Halloween is just around the corner. It is far and away one of my favorite holidays and I am looking forward to spending it with my family this year. Beyond the Trick-or-Treating, costumes, Halloween decorations, and pumpkin carving, I like telling my two young daughters ghost stories. This got me to thinking if there were any stories out there that had to do with both amateur radio and Halloween. And sure enough, there are.
So now its time to dim the lights…..
The first story is by Brian, N4TRB, and was inspired by an October 1932 article he read in QST by Don Mix. Brian’s story is called Whisky November Papa: A Tale for Halloween and is worth a read.
The next story was discovered by Dan, KB6NU, and is called Haunted Ham Radio. It is more amusing than scary, but still worth the read for a chuckle or two.
For those of my ham radio brethren who will be out and about on Halloween helping provide communications for a safe and sane holiday – I salute you! And if you are in my neighborhood this year, stop by for some Trick-or-Treat, pumpkin pie, and hot apple cider… and maybe a quick tour of the hamshack.
That delicious but much derided precooked canned meat treat – Spam. Produced by Hormel Foods and introduced before World War II, Spam hit its stride during WWII as rationing limited fresh meat. The military also took advantage of Spam’s long shelf life by making it a staple in the diet of frontline soldiers.
Back in the States, Spam gained a reputation of being the primary element of a white trash feast. Still, Spam presists and sold its seven billonth can back in 2007.
Back in May I traveled to Fort McCoy, Wisconsin for an Army exercise (no… they didn’t serve Spam at the exercise) and made the roadtrip from Kansas in my truck. The most direct route passed right in front of Austin, Minnesota – which, not only being the headquarters for Hormel, is home to the Spam Museum.
The name “Spam” is the combination of the words “Spiced” and “Ham”, although there have been other meaning attributed to SPAM. The military, ever enjoying arcronomys, dubed it SPecial Army Meat. The term is also used to describe a secret Army group that is shrouded in mystery: the Society for the Protection of Angry Majors… or SPAM. This society is rumored to be a powerful and influential group much like the Bohemian Grove or the Bilderberg Group.
In 1970, Monty Python paid tribute to the impact of Spam to Britsh gastronomy during war years rationing with a sketch entitled “Spam“.
With the early BBS computer nerd’s love for Monty Python comedy, the term “Spam” began to be applied to describe unsolicited bulk electroic messaging.
Why does this all matter? It doesn’t, of course. But I am here on Hawaii (the state with the largest consumtion of Spam per capita) supporting an Army exercise. Each morning at the hotel, with my complimentary breakfast ticket, I get a small coffee and a Hawaiian role containing egg, a strip of seaweed, and a large piece of Spam. It’s quite good!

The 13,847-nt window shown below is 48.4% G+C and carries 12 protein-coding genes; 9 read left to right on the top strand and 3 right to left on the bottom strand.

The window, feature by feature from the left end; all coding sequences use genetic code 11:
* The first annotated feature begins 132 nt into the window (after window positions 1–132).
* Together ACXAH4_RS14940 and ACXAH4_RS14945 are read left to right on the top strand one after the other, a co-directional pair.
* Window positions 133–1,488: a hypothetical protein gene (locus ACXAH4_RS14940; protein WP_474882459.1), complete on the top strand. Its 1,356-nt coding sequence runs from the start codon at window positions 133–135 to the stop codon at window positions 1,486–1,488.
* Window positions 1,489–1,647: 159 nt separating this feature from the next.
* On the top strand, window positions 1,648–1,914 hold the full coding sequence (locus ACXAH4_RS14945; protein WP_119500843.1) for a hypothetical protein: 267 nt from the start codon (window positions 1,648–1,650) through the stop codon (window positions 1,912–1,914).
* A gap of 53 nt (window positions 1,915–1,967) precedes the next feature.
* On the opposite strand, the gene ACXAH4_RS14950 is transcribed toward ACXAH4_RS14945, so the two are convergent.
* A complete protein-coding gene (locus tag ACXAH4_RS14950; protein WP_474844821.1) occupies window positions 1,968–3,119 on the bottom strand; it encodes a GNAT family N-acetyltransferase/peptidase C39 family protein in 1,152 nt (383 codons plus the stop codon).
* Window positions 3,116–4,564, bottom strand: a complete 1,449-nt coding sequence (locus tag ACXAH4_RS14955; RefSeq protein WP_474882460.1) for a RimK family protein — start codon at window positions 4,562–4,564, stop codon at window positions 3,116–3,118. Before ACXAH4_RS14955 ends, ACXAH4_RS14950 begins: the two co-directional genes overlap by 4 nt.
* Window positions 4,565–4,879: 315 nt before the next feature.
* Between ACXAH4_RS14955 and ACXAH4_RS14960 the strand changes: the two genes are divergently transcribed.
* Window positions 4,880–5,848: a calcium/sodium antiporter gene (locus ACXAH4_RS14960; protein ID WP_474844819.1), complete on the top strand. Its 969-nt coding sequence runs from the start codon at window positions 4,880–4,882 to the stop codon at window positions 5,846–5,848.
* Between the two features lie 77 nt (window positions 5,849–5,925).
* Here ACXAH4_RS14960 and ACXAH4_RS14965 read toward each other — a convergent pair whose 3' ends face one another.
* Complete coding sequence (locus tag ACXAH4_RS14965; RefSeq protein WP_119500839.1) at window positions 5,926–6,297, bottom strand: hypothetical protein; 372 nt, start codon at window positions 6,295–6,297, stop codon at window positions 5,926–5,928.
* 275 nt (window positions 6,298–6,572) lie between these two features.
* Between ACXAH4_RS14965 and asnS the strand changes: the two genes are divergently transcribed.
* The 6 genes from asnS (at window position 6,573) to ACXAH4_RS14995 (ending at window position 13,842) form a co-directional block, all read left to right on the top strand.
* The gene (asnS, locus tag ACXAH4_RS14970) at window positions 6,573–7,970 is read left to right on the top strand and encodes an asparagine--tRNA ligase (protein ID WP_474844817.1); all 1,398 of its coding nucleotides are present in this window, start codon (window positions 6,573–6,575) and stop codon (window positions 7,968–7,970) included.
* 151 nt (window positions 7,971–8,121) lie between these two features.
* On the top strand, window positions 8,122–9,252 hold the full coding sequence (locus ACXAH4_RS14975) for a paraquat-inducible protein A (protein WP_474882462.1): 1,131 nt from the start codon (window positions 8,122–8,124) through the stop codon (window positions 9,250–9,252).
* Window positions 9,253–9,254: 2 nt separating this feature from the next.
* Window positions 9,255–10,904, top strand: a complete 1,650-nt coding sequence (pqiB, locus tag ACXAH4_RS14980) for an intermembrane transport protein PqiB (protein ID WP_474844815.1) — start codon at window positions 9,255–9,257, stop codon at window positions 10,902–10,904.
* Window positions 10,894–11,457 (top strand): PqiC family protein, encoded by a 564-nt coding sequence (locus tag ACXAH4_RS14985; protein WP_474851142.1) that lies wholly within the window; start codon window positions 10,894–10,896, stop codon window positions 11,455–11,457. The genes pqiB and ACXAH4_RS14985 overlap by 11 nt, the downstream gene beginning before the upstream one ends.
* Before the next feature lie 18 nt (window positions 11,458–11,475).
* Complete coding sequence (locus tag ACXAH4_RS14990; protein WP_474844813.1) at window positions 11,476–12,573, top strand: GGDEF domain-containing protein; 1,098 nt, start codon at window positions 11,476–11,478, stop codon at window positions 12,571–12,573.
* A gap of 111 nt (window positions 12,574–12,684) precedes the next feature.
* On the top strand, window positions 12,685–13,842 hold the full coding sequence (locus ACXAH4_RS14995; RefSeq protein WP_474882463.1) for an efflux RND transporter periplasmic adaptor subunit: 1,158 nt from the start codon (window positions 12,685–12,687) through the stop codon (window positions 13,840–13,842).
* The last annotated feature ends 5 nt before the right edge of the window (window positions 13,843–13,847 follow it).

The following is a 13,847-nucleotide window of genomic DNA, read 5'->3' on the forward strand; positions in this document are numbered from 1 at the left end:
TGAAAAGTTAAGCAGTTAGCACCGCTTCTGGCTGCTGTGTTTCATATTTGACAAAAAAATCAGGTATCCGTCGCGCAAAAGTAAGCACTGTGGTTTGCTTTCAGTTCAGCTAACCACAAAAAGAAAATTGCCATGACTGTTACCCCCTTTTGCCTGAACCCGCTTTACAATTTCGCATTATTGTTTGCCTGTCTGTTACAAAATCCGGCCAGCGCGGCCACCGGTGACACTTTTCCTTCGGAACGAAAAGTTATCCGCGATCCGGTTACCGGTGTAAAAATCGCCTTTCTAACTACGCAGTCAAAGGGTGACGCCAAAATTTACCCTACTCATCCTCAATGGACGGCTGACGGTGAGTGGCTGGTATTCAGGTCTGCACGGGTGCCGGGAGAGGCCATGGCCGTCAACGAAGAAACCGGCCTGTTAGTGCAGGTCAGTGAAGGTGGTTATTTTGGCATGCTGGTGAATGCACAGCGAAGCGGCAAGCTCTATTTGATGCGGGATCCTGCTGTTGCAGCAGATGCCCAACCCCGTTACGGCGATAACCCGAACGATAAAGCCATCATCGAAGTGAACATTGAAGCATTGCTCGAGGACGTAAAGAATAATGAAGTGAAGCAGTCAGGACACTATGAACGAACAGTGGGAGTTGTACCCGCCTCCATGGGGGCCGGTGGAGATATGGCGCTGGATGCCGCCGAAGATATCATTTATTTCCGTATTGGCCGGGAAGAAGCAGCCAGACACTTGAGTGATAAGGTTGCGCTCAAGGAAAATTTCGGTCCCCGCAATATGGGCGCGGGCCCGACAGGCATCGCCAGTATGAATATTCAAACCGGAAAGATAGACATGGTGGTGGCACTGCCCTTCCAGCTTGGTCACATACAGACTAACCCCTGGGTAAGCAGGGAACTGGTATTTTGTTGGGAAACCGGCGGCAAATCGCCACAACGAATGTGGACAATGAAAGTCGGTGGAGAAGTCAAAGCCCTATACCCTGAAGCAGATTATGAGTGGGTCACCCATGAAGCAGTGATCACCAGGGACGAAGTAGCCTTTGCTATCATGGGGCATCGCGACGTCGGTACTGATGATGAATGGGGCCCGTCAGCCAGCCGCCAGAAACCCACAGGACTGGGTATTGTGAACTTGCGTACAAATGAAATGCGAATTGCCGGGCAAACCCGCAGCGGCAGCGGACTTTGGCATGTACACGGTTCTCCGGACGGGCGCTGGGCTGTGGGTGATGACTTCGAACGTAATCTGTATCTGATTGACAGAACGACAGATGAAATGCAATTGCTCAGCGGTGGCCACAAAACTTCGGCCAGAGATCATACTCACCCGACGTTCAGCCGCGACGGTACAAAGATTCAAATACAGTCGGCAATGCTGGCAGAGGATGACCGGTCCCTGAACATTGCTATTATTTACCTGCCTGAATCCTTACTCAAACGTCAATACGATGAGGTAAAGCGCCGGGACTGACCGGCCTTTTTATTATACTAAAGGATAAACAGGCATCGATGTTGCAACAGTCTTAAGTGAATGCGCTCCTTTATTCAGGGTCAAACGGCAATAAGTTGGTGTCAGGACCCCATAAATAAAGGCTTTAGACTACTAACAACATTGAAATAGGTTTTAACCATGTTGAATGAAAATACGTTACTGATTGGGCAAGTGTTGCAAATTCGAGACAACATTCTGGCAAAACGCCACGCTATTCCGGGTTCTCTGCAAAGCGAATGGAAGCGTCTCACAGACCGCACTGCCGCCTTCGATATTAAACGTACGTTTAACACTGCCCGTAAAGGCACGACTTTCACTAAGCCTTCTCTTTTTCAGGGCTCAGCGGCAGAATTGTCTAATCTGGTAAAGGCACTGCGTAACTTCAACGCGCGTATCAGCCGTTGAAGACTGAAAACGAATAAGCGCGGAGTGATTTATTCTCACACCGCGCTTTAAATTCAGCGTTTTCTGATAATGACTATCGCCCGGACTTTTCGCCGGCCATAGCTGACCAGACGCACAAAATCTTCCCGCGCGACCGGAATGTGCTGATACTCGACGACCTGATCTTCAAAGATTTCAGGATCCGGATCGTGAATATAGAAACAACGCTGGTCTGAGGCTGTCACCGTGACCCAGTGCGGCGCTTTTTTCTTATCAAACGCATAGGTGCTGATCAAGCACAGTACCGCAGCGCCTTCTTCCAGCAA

I enjoy having a weather station at home. It is hooked up to APRS, weatherunderground.com, and I even have a weather webpage. One of the standard exchanges of information in most general QSOs is the weather: temperature, rain, …. I also like telling the folks in Florida that my humidity is 40% (I am not a fan of humidity having expierenced Fort Benning, GA in the summertime and monsoon season in Korea, not to mention my unairconditioned room at The Citadel (although I hear they have air conditioning now!)). It is easy to look at my desktop display and get all the data I need. I have heard of some folks who have a way to pull their weather data directly from their weather stations and input it into their PSK QSOs. Pretty slick, but I have never figured out how to do that (… yet).
All that being said, I do not get into weather prediction that much. If I see the barometer dropping, I may check the locak National Weather Service radar to see if anything is moving in (weather here moves from west to east). But if I wanted to get into weather prediction, this would make an interesting homebrew project: The Tempest Prognosticator.
Developed in the 1850s by Dr. George Merryweather, this device used leeches that would ring a bell if a storm was approaching. The device was even featured in Britian’s Great Exhibition of 1851. Despite the publicity, Dr. Merryweather was never able to get the government interested in putting the device into use.
I am sure there would be a way to interface the slugs with some kinda of Arduino device that would send out weather predicitions via APRS data.
The story of the Elser-Mathes Cup may be familiar to many of you. For those of you who are not in the know, you can get all the details from the article by Fred Johnson Elser, W6FB/W70X, in the November 1969 issue of QST. To summarize, the establishment of the Elser-Mathes Cup in 1929 was directly inspired by the leaps and bounds up to that point in radio technology combined with Hiram Percey Maxim’s fascination with the planet Mars. The cup is to be awarded in recognition of the first amateur radio two-way communication between Earth and Mars. I would bet that the cup’s initial establishment was somewhat tongue-in-cheek. Although Fred Johnson Elser’s QST article, on the tail of the success of Apollo 11, gave the cups existence and purpose a good deal more veracity.